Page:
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8 Mar 2010 : Column 110

Amendments 59 and 61 are designed primarily to ensure that offences are committed only where there has been what lawyers describe as appropriate knowledge or mens rea. Amendment 61 deals with corporate bodies and neglect. The present drafting makes it an offence for the corporate body where there has been neglect. "Neglect" means no more than omission, which by itself, in my view, should not constitute a criminal offence. There may be circumstances where it should, but not by definition. The word "culpable" is designed to ensure that only omission or neglect that is truly criminal-worthy should be caught by the Bill. "Culpable", then, would ensure that mere oversight cannot be held to constitute a criminal offence; that is the purpose.

As for amendment 59, I am basically always against strict or absolute offences, so my drafting is designed to ensure that the occupier commits an offence only if he is aware or has knowledge of the underlying facts that show that the operator is acting unlawfully. At present, the drafting allows the occupier to be held liable criminally, even in the absence of specific knowledge. It is thus a strict or absolute offence, so I am against it.

Amendment 60 deals with issues of appeal. The current drafting is largely procedural. I am not saying that the requirements are exhaustive-they may not be-but what is contemplated by this part of the Bill are procedural defects. What I have in mind is that the appellate authority should be able to review on the merits whether or not the charge is appropriate. We dealt with a number of examples in Committee-some from the Liberal Democrats-of people who were marooned by snowstorms and were obliged to leave their vehicles in a particular place. A charge was levied and nobody would remove that charge, which is clearly unfair. I want to be sure that the appellate authority has the ability to form a view on the merits as to the justice or reasonableness of the levying of the charge. If the appellate authority comes to the view that it is unreasonable or unjust, it should be within its discretion to reverse the previous decision. I do not think that the Bill as drafted makes that crystal clear, and I am in favour of it so doing.

Andrew Rosindell (Romford) (Con): I think we all welcome the substance of what the wheel-clamping measures are intended to achieve. During an extensive debate in Committee, we covered many of the points made by my right hon. and learned Friend the Member for Sleaford and North Hykeham (Mr. Hogg), among others.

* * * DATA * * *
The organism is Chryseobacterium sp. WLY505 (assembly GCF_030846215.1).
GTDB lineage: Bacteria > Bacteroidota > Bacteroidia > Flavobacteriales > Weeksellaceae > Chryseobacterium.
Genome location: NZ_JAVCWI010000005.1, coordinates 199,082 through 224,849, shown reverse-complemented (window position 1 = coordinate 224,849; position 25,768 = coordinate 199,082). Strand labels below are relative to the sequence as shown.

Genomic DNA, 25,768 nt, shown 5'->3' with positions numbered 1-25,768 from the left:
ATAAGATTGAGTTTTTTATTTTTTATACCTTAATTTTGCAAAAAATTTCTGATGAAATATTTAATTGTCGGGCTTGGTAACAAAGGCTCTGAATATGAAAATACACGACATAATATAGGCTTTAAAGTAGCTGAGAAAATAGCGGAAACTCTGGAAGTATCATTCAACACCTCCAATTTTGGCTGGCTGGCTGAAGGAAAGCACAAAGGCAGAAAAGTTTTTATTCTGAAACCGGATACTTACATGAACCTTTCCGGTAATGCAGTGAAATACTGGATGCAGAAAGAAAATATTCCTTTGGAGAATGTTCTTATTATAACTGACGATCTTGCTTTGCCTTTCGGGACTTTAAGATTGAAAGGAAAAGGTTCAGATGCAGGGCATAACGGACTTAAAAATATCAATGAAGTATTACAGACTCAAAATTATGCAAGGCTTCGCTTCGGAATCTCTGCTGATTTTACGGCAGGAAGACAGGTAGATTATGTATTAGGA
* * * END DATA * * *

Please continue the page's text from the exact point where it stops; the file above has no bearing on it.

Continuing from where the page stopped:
I think that every Member has encountered constituents who have been clobbered by cowboy clampers, and we are pleased that the Government are attempting to deal with the problem. Because of the shortage of time I will not give all the examples that many of us could probably recite on the basis of constituency experience, but I should like the Government to consider some of the points made so eloquently by my right hon. and learned Friend.

Of course we want appropriate sentences for those who are found guilty of illegal clamping under the new law. When we debated in Committee the question of whether prison sentences were appropriate, I agreed with my right hon. and learned Friend that a two-year sentence was sufficient. We did not agree on every point, but we agreed on that one. I still think that two
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years constitutes a legitimate maximum, but I also agree with my right hon. and learned Friend that it is a sentence that we should be slow to impose. I do not think that a prison sentence should be imposed lightly and without due attention to detail.

Bob Spink (Castle Point) (Ind): Does the hon. Gentleman agree that if intimidation, extortion, violence or some other harassment were involved in the collection or releasing of a car, those offences could be dealt with under existing laws? We do not need a five-year sentence, and a sentence of two years strikes me as a considerable penalty for clamping offences alone.